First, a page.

In the Baslow registers the name first appears as "Marpple", but after a few years the second "p" was dropped and the name became Marple. In Edensor it was always spelt that way, as was the case in Youlgreave. It stayed as "Marple" in Baslow for the next 150 years or so, until copper plate handwriting styles started to be used. This script is quite unlike Old English, and is characterized by inclining slightly to the right and by a flowing looping style. Users of this script took great pride with their writing and quite often added graces to the end of the last word of a sentence. These graces, or curlicues as they are more correctly known, could be quite exotic.

At this time, most baptism entries would conclude with something like "the son (or daughter) of Robert & Elizabeth Marple." The word "Marple", being the last word of the sentence, would be the one graced with a curlicue. The last 3 letters of the name are quite loopy when written in copper plate script, and so the curlicue would often be a loop as well. Originally, this was well above the line of writing, but over a period of years it gradually descended until the point was reached that it was level with the letters of the name and looks like an "s" to a casual reader.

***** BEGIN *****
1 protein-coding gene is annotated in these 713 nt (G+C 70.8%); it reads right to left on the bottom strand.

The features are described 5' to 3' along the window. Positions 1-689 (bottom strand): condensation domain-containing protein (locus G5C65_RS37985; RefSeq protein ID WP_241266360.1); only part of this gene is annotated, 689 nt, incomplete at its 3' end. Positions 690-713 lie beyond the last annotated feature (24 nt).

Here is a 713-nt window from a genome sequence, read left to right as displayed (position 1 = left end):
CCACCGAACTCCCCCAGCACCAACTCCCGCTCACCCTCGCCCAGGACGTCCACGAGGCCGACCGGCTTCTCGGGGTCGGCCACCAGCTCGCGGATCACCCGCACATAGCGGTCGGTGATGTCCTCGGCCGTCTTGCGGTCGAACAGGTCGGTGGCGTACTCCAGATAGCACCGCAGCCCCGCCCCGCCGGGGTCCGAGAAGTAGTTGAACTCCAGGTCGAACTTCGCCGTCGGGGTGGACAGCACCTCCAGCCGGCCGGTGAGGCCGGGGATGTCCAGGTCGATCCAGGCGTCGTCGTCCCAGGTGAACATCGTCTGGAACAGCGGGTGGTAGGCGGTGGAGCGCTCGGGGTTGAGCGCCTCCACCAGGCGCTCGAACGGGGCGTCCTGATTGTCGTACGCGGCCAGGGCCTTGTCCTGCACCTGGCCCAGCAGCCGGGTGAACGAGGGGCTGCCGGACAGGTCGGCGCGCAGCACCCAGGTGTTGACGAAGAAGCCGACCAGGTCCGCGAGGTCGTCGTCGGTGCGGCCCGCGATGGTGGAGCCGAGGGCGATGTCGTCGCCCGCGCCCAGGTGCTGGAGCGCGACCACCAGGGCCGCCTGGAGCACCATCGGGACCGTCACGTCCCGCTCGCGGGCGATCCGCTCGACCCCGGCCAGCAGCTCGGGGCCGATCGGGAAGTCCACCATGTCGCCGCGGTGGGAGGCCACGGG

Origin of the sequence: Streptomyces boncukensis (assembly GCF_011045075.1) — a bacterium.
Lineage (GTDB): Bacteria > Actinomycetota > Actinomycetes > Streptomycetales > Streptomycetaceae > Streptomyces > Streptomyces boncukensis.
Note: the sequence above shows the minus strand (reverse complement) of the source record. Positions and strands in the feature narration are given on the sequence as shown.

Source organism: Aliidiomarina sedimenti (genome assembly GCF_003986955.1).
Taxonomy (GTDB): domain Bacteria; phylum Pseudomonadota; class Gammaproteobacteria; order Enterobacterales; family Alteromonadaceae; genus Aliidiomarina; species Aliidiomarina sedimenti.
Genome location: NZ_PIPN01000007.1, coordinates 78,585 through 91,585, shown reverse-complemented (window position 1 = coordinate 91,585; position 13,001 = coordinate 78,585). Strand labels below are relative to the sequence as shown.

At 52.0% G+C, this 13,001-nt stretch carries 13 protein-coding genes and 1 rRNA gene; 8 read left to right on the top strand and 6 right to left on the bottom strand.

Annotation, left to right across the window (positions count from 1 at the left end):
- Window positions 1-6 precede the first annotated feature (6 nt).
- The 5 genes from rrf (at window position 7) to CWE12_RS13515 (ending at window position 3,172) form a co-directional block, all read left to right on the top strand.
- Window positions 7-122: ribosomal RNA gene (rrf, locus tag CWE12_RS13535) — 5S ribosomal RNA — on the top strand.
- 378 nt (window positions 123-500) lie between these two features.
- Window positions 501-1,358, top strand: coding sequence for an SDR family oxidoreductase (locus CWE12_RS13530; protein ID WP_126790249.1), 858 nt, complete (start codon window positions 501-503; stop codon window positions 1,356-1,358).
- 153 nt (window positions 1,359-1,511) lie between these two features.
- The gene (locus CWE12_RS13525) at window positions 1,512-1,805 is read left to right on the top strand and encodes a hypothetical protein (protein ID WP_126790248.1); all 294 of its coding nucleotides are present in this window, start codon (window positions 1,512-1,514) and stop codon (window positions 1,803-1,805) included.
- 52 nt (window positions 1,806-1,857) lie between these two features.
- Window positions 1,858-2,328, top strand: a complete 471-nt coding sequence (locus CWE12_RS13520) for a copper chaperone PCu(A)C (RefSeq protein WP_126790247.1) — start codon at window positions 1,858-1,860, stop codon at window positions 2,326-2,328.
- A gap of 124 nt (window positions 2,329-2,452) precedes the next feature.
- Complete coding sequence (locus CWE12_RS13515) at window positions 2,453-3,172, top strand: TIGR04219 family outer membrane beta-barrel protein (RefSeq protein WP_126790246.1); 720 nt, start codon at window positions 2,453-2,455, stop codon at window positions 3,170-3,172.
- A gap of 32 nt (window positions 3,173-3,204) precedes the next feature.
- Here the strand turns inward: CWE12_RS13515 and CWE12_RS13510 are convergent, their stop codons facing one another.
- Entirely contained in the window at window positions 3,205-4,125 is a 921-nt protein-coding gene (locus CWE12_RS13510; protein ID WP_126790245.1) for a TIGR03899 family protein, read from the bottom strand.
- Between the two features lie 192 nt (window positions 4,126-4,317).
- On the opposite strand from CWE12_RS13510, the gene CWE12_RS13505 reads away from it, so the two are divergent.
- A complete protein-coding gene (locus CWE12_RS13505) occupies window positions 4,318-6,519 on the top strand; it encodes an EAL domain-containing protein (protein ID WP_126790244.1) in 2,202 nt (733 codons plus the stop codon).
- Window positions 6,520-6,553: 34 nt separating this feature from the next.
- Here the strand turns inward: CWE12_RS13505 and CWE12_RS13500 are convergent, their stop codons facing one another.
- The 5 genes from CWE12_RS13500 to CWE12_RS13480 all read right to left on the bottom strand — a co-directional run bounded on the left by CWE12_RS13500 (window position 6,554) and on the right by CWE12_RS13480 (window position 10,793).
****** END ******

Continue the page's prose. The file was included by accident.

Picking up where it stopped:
Thus it was that in Baslow everyone was baptised as a "Marple" prior to 1770, but as a "Marples" after 1820, with a few people being baptised as one and buried as the other. Indeed there are a couple of gravestones in Baslow churchyard where a terminal "s" has been added afterwards to a Marple name.

I haven't been able to trace any descendants from the Youlgreave or Edensor families, who bore the Marple name. I suspect that the Edensor families went to Bonsall (near Matlock, a few miles south of Baslow) where that name continued unchanged. I also suspect that the Youlgreave families went to Wirksworth where their first records are also concerned with lead mining families, The Wirksworth families continue to use the Marple name unchanged to this day.